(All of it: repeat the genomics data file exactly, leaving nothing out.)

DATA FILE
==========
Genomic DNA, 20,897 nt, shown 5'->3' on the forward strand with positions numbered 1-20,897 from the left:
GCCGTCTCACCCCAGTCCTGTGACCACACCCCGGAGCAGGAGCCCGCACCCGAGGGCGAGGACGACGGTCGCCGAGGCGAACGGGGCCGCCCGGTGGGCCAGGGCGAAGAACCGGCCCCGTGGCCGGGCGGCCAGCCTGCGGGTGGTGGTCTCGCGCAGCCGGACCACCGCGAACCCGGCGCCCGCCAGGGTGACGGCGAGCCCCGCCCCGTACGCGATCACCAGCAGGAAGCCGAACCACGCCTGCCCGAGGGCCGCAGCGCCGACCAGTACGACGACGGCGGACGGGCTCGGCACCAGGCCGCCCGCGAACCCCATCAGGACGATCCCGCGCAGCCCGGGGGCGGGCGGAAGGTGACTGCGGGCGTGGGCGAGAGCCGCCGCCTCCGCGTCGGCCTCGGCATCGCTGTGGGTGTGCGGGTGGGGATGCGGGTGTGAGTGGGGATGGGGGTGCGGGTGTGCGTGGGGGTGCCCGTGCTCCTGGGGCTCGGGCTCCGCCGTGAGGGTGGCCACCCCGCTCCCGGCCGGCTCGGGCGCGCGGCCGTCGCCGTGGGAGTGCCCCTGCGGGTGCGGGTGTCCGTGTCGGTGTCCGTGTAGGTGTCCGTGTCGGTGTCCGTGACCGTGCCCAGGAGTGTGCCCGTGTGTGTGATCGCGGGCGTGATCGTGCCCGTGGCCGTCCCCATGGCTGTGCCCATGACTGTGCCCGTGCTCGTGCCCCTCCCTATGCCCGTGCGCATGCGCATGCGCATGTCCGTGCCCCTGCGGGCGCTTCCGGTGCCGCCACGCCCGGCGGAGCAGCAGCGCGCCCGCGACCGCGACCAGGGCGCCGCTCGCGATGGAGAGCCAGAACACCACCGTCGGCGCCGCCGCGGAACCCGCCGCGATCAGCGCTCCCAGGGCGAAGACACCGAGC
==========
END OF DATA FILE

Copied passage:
Genomic DNA, 20,897 nt, shown 5'->3' on the forward strand with positions numbered 1-20,897 from the left:
GCCGTCTCACCCCAGTCCTGTGACCACACCCCGGAGCAGGAGCCCGCACCCGAGGGCGAGGACGACGGTCGCCGAGGCGAACGGGGCCGCCCGGTGGGCCAGGGCGAAGAACCGGCCCCGTGGCCGGGCGGCCAGCCTGCGGGTGGTGGTCTCGCGCAGCCGGACCACCGCGAACCCGGCGCCCGCCAGGGTGACGGCGAGCCCCGCCCCGTACGCGATCACCAGCAGGAAGCCGAACCACGCCTGCCCGAGGGCCGCAGCGCCGACCAGTACGACGACGGCGGACGGGCTCGGCACCAGGCCGCCCGCGAACCCCATCAGGACGATCCCGCGCAGCCCGGGGGCGGGCGGAAGGTGACTGCGGGCGTGGGCGAGAGCCGCCGCCTCCGCGTCGGCCTCGGCATCGCTGTGGGTGTGCGGGTGGGGATGCGGGTGTGAGTGGGGATGGGGGTGCGGGTGTGCGTGGGGGTGCCCGTGCTCCTGGGGCTCGGGCTCCGCCGTGAGGGTGGCCACCCCGCTCCCGGCCGGCTCGGGCGCGCGGCCGTCGCCGTGGGAGTGCCCCTGCGGGTGCGGGTGTCCGTGTCGGTGTCCGTGTAGGTGTCCGTGTCGGTGTCCGTGACCGTGCCCAGGAGTGTGCCCGTGTGTGTGATCGCGGGCGTGATCGTGCCCGTGGCCGTCCCCATGGCTGTGCCCATGACTGTGCCCGTGCTCGTGCCCCTCCCTATGCCCGTGCGCATGCGCATGCGCATGTCCGTGCCCCTGCGGGCGCTTCCGGTGCCGCCACGCCCGGCGGAGCAGCAGCGCGCCCGCGACCGCGACCAGGGCGCCGCTCGCGATGGAGAGCCAGAACACCACCGTCGGCGCCGCCGCGGAACCCGCCGCGATCAGCGCTCCCAGGGCGAAGACACCGAGC